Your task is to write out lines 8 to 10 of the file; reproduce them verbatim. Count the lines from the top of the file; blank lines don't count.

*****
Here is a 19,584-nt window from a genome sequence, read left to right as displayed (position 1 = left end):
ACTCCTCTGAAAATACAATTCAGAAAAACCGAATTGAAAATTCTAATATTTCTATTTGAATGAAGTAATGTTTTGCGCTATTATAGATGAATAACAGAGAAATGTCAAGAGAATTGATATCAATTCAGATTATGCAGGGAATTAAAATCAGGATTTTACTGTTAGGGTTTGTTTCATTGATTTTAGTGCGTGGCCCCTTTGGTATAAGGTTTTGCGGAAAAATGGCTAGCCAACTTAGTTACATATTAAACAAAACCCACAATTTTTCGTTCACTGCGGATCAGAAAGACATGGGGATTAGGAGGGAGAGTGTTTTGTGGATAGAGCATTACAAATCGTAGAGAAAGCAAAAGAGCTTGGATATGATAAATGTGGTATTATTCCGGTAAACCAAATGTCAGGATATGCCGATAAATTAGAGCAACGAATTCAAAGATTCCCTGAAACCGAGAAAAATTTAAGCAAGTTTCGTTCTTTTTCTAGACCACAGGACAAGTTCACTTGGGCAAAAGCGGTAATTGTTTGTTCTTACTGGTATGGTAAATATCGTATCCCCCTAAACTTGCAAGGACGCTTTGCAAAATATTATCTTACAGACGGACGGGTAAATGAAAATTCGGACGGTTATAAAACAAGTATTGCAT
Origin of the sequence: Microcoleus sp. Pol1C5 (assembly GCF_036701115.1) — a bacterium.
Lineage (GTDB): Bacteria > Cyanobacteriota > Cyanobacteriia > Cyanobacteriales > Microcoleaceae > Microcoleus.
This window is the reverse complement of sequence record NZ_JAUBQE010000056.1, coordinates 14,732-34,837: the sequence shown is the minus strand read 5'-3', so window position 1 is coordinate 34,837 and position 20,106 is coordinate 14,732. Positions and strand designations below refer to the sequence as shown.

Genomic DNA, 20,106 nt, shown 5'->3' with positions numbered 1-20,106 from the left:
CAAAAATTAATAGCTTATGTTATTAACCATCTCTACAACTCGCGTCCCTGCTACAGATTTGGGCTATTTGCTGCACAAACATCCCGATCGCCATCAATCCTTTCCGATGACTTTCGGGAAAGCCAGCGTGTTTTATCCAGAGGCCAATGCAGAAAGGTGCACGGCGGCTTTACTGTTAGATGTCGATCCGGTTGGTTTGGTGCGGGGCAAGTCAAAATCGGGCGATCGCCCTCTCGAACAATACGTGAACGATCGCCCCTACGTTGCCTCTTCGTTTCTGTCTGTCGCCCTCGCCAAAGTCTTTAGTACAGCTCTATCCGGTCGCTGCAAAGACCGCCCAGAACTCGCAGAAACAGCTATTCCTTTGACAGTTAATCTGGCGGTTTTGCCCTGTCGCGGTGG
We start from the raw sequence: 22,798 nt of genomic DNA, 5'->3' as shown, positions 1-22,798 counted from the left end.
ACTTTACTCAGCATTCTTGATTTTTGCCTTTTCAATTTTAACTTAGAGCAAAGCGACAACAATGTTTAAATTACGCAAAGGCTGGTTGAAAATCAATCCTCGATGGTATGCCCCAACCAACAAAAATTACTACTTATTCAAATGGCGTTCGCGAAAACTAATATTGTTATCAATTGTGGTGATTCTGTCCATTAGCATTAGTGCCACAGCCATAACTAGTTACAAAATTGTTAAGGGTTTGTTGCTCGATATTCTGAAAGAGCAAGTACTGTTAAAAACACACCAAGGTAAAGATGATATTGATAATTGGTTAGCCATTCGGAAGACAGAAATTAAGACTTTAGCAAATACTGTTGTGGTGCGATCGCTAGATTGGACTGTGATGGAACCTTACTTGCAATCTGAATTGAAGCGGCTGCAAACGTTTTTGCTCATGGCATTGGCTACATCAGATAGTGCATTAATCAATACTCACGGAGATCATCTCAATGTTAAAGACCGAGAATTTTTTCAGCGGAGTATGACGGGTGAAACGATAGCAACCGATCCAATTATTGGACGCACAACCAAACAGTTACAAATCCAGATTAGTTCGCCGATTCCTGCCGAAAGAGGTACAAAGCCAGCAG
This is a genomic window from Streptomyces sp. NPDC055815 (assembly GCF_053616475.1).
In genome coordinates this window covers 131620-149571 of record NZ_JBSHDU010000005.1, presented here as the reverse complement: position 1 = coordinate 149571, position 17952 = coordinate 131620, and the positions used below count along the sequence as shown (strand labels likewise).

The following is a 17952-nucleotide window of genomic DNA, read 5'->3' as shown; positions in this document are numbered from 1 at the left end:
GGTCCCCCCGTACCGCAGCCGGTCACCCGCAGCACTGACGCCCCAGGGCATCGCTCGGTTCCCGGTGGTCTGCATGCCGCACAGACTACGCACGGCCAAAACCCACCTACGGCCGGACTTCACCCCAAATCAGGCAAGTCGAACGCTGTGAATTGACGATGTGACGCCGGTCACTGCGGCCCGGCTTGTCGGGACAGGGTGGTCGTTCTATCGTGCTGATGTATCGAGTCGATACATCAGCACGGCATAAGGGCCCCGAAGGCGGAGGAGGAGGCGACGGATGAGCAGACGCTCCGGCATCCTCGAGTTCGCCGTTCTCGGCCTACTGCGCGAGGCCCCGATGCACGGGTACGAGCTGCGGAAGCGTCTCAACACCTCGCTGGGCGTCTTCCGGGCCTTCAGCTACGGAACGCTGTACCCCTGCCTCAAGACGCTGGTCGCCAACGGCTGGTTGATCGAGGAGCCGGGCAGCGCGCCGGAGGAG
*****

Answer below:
We start from the raw sequence: 22,798 nt of genomic DNA, 5'->3' as shown, positions 1-22,798 counted from the left end.
ACTTTACTCAGCATTCTTGATTTTTGCCTTTTCAATTTTAACTTAGAGCAAAGCGACAACAATGTTTAAATTACGCAAAGGCTGGTTGAAAATCAATCCTCGATGGTATGCCCCAACCAACAAAAATTACTACTTATTCAAATGGCGTTCGCGAAAACTAATATTGTTATCAATTGTGGTGATTCTGTCCATTAGCATTAGTGCCACAGCCATAACTAGTTACAAAATTGTTAAGGGTTTGTTGCTCGATATTCTGAAAGAGCAAGTACTGTTAAAAACACACCAAGGTAAAGATGATATTGATAATTGGTTAGCCATTCGGAAGACAGAAATTAAGACTTTAGCAAATACTGTTGTGGTGCGATCGCTAGATTGGACTGTGATGGAACCTTACTTGCAATCTGAATTGAAGCGGCTGCAAACGTTTTTGCTCATGGCATTGGCTACATCAGATAGTGCATTAATCAATACTCACGGAGATCATCTCAATGTTAAAGACCGAGAATTTTTTCAGCGGAGTATGACGGGTGAAACGATAGCAACCGATCCAATTATTGGACGCACAACCAAACAGTTACAAATCCAGATTAGTTCGCCGATTCCTGCCGAAAGAGGTACAAAGCCAGCAG
This is a genomic window from Streptomyces sp. NPDC055815 (assembly GCF_053616475.1).